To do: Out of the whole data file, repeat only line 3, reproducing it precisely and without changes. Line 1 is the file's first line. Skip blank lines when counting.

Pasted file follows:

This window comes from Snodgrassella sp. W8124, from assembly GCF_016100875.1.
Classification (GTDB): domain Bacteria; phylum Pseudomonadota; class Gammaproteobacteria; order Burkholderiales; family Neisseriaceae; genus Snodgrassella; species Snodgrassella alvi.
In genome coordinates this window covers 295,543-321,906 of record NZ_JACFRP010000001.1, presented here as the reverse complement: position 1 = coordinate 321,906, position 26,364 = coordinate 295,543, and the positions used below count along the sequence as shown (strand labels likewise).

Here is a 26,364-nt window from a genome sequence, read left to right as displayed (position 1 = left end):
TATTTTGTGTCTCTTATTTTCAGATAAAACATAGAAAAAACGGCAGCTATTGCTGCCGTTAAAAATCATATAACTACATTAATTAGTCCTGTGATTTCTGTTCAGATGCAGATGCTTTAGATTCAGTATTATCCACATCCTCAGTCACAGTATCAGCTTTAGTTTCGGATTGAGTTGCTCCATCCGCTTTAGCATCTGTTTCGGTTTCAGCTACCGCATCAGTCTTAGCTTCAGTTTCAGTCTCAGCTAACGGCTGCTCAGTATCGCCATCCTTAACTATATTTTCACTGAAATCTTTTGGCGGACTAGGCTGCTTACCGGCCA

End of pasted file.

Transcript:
In genome coordinates this window covers 295,543-321,906 of record NZ_JACFRP010000001.1, presented here as the reverse complement: position 1 = coordinate 321,906, position 26,364 = coordinate 295,543, and the positions used below count along the sequence as shown (strand labels likewise).